Love it or hate it: A ‘Fair Lady’ in Gap’s skinny pants

Times Staff Writer

You just can’t keep a good woman down. Audrey Hepburn has returned from the Other Side this month and is starring in an ad campaign for Gap, the struggling retailer that is pinning its hopes on the actress, who died of colon cancer in 1993.

She joins many dead colleagues -- Fred Astaire (Dirt Devil), John Wayne (Coors) and Humphrey Bogart (Diet Coke) -- in her posthumous marketing career.

The Gap spot is based on a clip from the 1957 romantic comedy “Funny Face.” Hepburn plays a clerk in New York who is discovered by a fashion photographer (Astaire) and whisked off to Paris to take the fashion world by storm. (No stretch, really, given her real-life role as muse to the French designer Hubert de Givenchy.)

In the ad, Hepburn, in a black turtleneck and black pants, is shown leaping from her chair in a Paris nightclub, exclaiming, “I rather feel like expressing myself now. And I could certainly use the release.” She starts a goofy Bohemian dance, then springs from the frame onto a white background as the AC/DC song “Back in Black” blares.


Some love the spot; some are appalled that a dead Hollywood icon is being used to sell skinny black pants. “The Gap should be ashamed of themselves,” wrote one commenter on ThirdWay Advertising Blog. “It’s a desperate attempt by a desperate company to align itself with someone classy.”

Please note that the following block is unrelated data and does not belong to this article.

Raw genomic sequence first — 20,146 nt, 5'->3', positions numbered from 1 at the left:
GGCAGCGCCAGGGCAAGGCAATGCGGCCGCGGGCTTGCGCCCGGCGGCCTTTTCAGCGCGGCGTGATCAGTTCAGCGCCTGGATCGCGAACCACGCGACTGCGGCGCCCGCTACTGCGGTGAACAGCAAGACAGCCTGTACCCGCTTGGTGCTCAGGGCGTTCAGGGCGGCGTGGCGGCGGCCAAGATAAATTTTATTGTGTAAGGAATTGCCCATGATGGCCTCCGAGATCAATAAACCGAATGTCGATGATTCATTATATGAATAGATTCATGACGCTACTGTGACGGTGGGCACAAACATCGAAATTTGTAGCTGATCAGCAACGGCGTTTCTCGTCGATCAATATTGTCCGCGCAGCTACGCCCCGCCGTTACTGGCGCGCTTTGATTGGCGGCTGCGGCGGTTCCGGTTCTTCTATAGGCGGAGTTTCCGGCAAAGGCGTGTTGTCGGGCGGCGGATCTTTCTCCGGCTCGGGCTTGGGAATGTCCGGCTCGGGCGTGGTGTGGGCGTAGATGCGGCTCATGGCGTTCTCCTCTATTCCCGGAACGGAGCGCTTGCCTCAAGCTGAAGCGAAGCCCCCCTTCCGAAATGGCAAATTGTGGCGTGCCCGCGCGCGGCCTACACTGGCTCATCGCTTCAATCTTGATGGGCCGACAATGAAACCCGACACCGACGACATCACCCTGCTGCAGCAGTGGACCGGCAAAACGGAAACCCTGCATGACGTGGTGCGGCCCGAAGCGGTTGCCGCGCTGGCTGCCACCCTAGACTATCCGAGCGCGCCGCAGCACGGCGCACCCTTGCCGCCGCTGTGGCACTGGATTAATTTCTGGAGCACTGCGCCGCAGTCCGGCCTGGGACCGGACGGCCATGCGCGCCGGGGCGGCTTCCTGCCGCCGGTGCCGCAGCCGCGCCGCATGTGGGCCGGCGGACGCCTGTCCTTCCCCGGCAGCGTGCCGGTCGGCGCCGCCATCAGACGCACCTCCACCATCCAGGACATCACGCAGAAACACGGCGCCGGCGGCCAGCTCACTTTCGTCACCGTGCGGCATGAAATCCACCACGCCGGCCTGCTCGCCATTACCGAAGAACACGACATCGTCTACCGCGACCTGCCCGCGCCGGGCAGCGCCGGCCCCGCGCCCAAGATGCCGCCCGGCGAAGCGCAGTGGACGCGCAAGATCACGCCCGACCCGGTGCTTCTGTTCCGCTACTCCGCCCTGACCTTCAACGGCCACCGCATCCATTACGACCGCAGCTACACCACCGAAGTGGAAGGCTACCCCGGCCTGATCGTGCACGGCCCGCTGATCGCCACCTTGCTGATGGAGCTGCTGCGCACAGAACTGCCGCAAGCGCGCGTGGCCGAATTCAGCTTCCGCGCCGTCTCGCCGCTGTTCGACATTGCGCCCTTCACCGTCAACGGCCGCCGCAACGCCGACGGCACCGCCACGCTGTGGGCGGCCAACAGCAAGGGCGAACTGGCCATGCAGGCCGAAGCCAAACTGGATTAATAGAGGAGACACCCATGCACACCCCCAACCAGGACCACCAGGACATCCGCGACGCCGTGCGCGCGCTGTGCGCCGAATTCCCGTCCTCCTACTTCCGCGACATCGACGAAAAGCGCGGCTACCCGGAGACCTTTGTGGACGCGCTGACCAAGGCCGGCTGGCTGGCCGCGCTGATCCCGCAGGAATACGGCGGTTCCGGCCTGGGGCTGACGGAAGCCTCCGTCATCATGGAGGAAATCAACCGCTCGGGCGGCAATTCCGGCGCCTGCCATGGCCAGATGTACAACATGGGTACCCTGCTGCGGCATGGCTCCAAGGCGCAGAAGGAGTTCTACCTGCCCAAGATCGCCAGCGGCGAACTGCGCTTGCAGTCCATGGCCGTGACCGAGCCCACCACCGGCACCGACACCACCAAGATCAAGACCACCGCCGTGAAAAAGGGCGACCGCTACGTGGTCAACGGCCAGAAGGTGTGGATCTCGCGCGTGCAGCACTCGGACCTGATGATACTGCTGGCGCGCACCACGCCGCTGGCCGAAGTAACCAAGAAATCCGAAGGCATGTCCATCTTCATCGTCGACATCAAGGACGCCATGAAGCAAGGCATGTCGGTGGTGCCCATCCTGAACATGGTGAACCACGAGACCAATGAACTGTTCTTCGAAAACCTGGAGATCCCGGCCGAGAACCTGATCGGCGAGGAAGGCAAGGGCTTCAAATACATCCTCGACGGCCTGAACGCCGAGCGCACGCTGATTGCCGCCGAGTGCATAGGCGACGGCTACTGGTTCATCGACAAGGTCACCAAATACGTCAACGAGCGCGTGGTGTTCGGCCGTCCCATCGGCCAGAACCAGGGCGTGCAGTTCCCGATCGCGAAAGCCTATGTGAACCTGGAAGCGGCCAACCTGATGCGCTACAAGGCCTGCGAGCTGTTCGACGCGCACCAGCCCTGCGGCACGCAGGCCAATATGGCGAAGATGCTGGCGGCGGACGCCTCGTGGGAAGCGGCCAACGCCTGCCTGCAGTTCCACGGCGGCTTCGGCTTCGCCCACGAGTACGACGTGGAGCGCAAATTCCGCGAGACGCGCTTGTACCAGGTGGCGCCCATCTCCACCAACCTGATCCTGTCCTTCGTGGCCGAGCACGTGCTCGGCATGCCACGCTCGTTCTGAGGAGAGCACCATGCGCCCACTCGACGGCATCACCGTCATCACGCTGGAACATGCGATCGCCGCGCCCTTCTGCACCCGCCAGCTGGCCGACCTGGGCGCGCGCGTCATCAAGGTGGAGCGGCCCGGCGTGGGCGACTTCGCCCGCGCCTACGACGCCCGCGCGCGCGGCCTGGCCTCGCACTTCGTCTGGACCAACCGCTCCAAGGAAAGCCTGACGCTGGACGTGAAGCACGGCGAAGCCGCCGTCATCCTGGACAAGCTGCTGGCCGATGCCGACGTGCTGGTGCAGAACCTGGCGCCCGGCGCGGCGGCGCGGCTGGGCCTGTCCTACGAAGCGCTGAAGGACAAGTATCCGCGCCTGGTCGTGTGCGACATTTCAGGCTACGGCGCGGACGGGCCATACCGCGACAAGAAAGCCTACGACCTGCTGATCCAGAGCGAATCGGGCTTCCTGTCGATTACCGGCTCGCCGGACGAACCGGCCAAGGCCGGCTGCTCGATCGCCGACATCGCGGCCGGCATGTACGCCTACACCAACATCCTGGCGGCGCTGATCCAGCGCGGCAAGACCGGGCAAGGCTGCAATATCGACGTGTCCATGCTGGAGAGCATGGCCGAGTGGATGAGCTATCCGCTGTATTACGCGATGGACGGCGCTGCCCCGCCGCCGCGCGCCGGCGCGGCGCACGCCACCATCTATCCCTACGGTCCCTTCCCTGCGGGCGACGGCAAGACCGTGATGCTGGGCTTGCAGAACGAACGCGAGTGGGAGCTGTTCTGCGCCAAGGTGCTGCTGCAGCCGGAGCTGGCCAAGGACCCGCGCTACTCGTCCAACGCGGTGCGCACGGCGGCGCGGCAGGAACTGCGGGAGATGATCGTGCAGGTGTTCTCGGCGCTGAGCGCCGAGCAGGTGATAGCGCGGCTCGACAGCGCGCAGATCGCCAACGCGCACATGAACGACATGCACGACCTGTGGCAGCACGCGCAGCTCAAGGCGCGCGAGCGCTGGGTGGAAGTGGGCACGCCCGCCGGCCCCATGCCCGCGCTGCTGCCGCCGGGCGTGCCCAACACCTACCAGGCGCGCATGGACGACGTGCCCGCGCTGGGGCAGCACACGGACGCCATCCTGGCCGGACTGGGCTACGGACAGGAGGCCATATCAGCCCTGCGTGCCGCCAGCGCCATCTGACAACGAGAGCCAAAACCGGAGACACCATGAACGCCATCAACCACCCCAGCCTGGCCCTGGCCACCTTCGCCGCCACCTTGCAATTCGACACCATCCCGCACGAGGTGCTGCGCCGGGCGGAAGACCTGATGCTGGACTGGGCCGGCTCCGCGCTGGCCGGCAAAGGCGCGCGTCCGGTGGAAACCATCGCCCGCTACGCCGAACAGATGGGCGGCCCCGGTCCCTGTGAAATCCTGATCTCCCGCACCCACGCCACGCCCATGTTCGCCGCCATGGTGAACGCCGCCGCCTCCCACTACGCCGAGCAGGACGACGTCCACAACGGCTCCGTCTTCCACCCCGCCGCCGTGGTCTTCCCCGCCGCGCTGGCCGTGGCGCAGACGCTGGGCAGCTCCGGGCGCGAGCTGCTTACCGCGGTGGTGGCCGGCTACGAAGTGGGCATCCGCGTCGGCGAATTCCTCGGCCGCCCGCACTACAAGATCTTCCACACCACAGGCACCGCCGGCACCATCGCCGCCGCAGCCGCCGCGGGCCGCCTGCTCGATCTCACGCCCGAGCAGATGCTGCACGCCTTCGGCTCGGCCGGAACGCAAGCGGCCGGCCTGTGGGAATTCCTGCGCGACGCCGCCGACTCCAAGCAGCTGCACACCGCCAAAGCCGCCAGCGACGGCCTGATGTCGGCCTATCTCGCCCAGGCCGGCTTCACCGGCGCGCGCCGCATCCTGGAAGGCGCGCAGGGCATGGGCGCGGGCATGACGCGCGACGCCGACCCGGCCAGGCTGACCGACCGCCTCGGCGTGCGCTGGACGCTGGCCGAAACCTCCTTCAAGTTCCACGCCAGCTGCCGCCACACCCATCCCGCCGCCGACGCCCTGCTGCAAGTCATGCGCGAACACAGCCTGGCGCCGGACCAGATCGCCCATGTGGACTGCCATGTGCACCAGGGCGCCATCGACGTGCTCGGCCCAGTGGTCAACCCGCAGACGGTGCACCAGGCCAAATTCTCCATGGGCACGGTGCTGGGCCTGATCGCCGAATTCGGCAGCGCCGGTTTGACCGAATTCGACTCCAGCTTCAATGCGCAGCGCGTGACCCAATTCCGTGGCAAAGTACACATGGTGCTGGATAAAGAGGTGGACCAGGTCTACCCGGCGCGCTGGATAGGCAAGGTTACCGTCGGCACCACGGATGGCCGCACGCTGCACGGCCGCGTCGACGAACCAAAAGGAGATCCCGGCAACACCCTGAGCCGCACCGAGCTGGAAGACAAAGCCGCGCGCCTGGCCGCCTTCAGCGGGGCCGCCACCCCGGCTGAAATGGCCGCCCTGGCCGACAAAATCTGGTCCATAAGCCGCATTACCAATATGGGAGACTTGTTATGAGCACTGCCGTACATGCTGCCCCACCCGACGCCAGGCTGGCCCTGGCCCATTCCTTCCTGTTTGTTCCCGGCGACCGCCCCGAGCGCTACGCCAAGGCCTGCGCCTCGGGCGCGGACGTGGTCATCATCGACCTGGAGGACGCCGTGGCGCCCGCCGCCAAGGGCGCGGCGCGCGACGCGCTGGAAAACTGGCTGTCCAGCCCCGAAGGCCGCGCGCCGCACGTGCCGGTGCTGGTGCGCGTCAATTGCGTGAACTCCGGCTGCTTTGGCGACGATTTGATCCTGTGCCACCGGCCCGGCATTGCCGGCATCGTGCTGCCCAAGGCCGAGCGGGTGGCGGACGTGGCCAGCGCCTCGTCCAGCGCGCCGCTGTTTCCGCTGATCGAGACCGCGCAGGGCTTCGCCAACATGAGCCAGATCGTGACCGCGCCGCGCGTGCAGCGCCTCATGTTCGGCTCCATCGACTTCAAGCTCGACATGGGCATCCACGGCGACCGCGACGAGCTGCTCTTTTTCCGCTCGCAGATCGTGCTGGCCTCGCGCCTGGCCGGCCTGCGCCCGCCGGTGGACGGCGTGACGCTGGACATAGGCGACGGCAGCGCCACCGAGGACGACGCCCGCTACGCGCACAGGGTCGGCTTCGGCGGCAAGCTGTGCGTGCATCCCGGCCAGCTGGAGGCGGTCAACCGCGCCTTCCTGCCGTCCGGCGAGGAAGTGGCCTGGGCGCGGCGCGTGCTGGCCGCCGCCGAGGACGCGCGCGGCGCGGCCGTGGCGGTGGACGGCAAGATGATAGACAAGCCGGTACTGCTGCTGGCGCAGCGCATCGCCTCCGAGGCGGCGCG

“I wanted to like it,” posted another, “but at the end was just too offended by the reincarnation of Audrey Hepburn as a pants salesman.”

Gap, for its part, is happy just to be back on people’s minds. For the last two years, the company has failed to excite customers who have fled elsewhere for inexpensive basics. Reviving a staple like the slim black pants, part of its new “Keep It Simple” campaign, could help revive Gap’s sliding fortunes. “The worst thing a marketer can do is spend a lot of money and people are like, ‘Oh well, another ad for Gap,’ ” said Kyle Andrew, Gap’s vice president of marketing. “This is polarizing. Any time we can do anything that elicits passion is great.”

Steven Levitt, who created Q scores, which measure name recognition and the likability of celebrities, said he thinks the choice of Hepburn is “excellent.”


“If it’s executed in good taste, her appeal will carry the advertising very well,” said Levitt, president of Marketing Evaluations, Inc. Every two years, his firm conducts a survey to determine the Q ratings of 168 dead celebrities. In the most recent one, Hepburn ranked in popularity behind only two other women -- Lucille Ball and Katharine Hepburn. “If you started searching for a likable female with strong recognition to a current female audience,” said Levitt, “Audrey Hepburn would be the first one you’d come to. Lucille Ball would represent comedy, and Katharine Hepburn would probably have a much older skew.”

Audrey Hepburn’s son, Sean Ferrer, approved the ad and worked with the company on the spot. “We ran everything by him, and he had lots of things to say,” said Andrew.

With her wide eyes, graceful neck and boyish figure, Audrey Hepburn has been a fashion icon nearly since she was plucked from a crowd in 1951 by the novelist Colette to star in the Broadway adaptation of “Gigi.”

As a teen, she suffered malnutrition while living in Nazi-occupied Holland, and was always reed slender. At 5 feet, 7 inches tall and 110 pounds, she could easily get away with skinny black pants.


But is anyone buying?

“We’ve seen a lot of positive signs,” said Andrew. “We’re very happy.”